As long as the king lived, Edward was not going to be able to achieve his goal. Understanding the king’s frustration with his own failing health, was can understand him lambasting his son and subsequently banishing Gaveston. The Annalist of St Paul’s noted that ‘the Prince of Wales had an inordinate affection for a certain Gascon knight’.(7) While this affection, most definitely homosexual in nature, was not the overriding reason for the king’s reaction, the inappropriate request for major land grants had become too much for an ailing king who had always been cautious with his patronage giving, resulting in him acting publicly. In all likelihood, on this occasion the king was not targeting his anger directly at Gaveston but again, as in 1305, his growing intolerance was fixed firmly on his son.(8) The two-month window for when Piers was to exit England showed there was no immediate urgency set down for the start of his exile. It was, after all, organised around a tournament which took place a few weeks after the oaths at Lanercost were taken. Had Piers been the main culprit his departure would have been far swifter.

When the time came to leave, Edward accompanied Gaveston and his party to his waiting ship at Dover. On 24 April, the day before Edward’s twenty-third birthday, they were still in London; one week later they passed through Badlesmere in Kent, and were at Canterbury on 2 May. By the 5th the party had arrived at Dover, a week later than Gaveston had promised in his oath; their slow progress no doubt indicative of their mood, made worse by recent news that one of Edward’s sisters, the Countess of Gloucester, had died.(9)

Before Gaveston’s departure, Edward lavished him and his small retinue with gifts. To Piers, the prince gave two quilted buckram tunics, sindon and silk, as well as four green and four yellow tapestries. Four more were given, coloured green and decorated with rosettes. He also gave his lover thirteen swans and twenty-two herons.(10) William de Anne and Henry de Guildford, both yeomen in Piers’ retinue, were given money, £2 6s 8d, while the sum of £13 6s was distributed to the rest of the party.(11) Two minstrels, attempting to lift the dour mood, who had played for them during their slow journey to Dover, were gifted 6s 8d. Gaveston had been able to retain some of his household men, including William and Henry plus five more yeomen, a chamberlain to run his household in exile, two knights for protection, two falconers and four lesser servants. At the last minute, as Piers was boarding the ship, Edward felt that this was not sufficient and gave Gaveston one of his personal yeomen, John de Baldwin, who received a gift of 20s from his master, as well as a further six grooms.(12)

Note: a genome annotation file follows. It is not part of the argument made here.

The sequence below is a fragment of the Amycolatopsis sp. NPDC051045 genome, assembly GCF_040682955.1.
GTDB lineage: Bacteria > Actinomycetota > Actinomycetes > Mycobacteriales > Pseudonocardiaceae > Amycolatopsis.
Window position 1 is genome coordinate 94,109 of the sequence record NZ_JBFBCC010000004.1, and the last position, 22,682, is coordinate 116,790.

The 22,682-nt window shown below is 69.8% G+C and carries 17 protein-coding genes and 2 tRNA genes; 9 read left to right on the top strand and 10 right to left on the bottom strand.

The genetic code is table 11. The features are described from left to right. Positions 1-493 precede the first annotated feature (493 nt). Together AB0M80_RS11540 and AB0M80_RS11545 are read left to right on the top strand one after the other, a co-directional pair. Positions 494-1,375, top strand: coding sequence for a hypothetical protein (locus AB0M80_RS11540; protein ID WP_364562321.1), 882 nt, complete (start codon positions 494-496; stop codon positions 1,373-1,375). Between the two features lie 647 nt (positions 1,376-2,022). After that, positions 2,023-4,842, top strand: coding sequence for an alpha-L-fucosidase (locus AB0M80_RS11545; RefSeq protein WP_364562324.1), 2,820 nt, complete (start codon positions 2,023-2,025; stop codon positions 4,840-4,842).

Vatican Library Gaveston
With a heavy heart Gaveston and his retinue set sail from Dover in May 1307

On or just after 5 May, Edward stood on the white chalk cliffs and watched as Gaveston and his party set sail into what would become his first exile from England. Breaking his oath to travel to Gascony via Wissant, on the prince’s order, Gaveston headed instead to Crécy in Ponthieu to wait. With the king ailing fast, it was only too apparent that his stay in exile was not likely to last long and so open defiance of their enforced oath at Lanercost was a direct challenge to the king, albeit a relatively safe one. Had they not thought the king likely to die soon, it was more reasonable for Piers to have headed, as agreed, to Gascony. Gaveston lingered in Ponthieu, Edward sending further gifts; this time two outfits for the tournament that Piers was scheduled to fight in through the late spring. The first was green velvet with pearls, gold and silver piping, embroidery bearing Gaveston’s coat of arms, the other was also green and equally impressive. Five horses were sent, with the huge sum of £260 for Gaveston’s expenses, and promptly put to good use.(13) Edward was characteristically demonstrating his generosity to those to whom he was fiercely loyal – Piers most of all. Piers did not sit idle. Between tournaments, he had the time to host a visit from Anthony Bek, Bishop of Durham and Patriarch of Jerusalem, so clearly those at the wider English royal court felt that despite his oath to the king some months earlier, he was not yet a pariah.